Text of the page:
James McAvoy’s 2013 British film productions started with Welcome to The Punch, then setting firm footing with Danny Boyle’s splendid Trance and comes full circle with FILTH. Of the lot, this was the one movie that I so desperately wanted to see. Based on a novel by Irvin Welsh, who previously gave us the magnificent Trainspotting. While Welcome to The Punch came off as mediocre and Trance amazing, I still rooted for the FILTH. Despite its imminent comparisons with Bad Lieutenant, there was something enticing and beckoning about FILTH.
Packed with relentless abuses, sex and copious amount drugs, Filth has every right to be named so. It wastes no time in introducing us to Bruce Robertson a bigoted, philandering, junkie cop who would stop at nothing to secure a promotion in an attempt to win his wife and daughter back. This is one helluva messed up guy we’re talking about here, driven by the obsession for the promotion he constantly manipulates and maltreats his colleagues to the point it becomes impossible to root for this guy, yet you invest a lot in this character. There were scenes where he often broke The Fourth Wall addressing the audience, and it made me feel more involved with Bruce; it might be a reason why although we watch him manipulate, we still feel empathy for him. Flawlessly portrayed by James McAvoy, its his charms that makes us do so in the character, McAvoy steals it, every possible way he can and its no wonder he’s won British Independent Film Award for Best Actor.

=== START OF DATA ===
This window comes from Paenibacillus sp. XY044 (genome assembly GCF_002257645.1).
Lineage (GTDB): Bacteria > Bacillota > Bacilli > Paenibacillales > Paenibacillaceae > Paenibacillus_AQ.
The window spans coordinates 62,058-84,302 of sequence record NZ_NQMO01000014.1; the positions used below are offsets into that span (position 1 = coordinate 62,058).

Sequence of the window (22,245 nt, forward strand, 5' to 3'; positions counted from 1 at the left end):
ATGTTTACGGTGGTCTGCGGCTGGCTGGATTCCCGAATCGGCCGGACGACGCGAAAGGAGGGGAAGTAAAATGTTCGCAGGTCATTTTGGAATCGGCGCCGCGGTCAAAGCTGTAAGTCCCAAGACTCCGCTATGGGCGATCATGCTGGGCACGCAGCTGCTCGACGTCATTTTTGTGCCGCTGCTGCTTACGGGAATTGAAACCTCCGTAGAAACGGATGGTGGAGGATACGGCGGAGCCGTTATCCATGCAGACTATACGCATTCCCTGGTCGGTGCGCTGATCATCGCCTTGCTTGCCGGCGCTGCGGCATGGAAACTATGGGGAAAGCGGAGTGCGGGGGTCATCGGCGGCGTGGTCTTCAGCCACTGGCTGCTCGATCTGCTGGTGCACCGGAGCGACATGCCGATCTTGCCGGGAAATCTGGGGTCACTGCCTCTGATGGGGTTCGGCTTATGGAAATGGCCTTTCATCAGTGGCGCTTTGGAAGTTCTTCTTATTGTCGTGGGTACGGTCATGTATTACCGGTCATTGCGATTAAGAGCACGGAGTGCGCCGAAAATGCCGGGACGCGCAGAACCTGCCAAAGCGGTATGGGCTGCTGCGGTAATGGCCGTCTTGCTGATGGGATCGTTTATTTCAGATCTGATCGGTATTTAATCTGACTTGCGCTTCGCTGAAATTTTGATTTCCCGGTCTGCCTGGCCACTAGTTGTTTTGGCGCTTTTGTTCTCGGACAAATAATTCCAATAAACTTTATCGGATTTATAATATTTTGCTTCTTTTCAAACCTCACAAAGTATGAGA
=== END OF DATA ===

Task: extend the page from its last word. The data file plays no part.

Along with McAvoy, is a stellar cast which includes his colleagues, Imogen Poots, Jamie Bell, his best friend Eddie Marsan whom he bullies yet is true to Bruce and his psychologist played by Jim Broadbent. Jamie Bell and Eddie Marsan had a good share of screentime and does makes the most of it, but the gorgeous Imogen Poots did leave her presence felt with her albeit her comparably less time.
The music is one of the finest points of Filth, having wonderful licensed tracks that goes perfectly in sync with the visuals. I was instantly in love with Scissor Sisters FILTHY which was featured in the previews. Clint Mansell once again creates magic with his compositions from start to end. Tracks, DS Bruce Robertson, Reeperbahn Madness stands out in particular.
FILTH, most definitely aint for everybody and it is depraved, sick and offensive. Underneath its cosmetic layers of depravity and filth lies a more subtle story and message that few people can comprehend, and ofcourse the ending’s a bit anticlimactic, but whatever be, I loved it to the core. Nonetheless it stands to be among the brilliant black comedies in recent times and could arguably end up in the best films of 2013 list. Be a lil filthy and just go with the flow. Until then “Same Rules Apply!”